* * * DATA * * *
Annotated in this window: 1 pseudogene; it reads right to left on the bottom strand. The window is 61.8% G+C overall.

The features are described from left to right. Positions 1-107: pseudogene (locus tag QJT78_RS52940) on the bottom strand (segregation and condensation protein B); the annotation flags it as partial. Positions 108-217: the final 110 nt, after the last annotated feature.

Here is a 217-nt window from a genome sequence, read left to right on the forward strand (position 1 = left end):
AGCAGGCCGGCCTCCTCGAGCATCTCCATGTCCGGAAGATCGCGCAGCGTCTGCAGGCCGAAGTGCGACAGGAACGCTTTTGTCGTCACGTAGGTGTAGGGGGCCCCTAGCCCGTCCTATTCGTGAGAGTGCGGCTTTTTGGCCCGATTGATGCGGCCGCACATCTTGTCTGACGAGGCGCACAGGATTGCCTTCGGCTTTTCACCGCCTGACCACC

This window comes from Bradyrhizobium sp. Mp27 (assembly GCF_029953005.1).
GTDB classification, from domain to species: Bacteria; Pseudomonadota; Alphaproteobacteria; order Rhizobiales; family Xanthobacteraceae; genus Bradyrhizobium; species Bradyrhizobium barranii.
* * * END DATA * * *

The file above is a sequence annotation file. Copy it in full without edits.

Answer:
Annotated in this window: 1 pseudogene; it reads right to left on the bottom strand. The window is 61.8% G+C overall.

The features are described from left to right. Positions 1-107: pseudogene (locus tag QJT78_RS52940) on the bottom strand (segregation and condensation protein B); the annotation flags it as partial. Positions 108-217: the final 110 nt, after the last annotated feature.

Here is a 217-nt window from a genome sequence, read left to right on the forward strand (position 1 = left end):
AGCAGGCCGGCCTCCTCGAGCATCTCCATGTCCGGAAGATCGCGCAGCGTCTGCAGGCCGAAGTGCGACAGGAACGCTTTTGTCGTCACGTAGGTGTAGGGGGCCCCTAGCCCGTCCTATTCGTGAGAGTGCGGCTTTTTGGCCCGATTGATGCGGCCGCACATCTTGTCTGACGAGGCGCACAGGATTGCCTTCGGCTTTTCACCGCCTGACCACC

This window comes from Bradyrhizobium sp. Mp27 (assembly GCF_029953005.1).
GTDB classification, from domain to species: Bacteria; Pseudomonadota; Alphaproteobacteria; order Rhizobiales; family Xanthobacteraceae; genus Bradyrhizobium; species Bradyrhizobium barranii.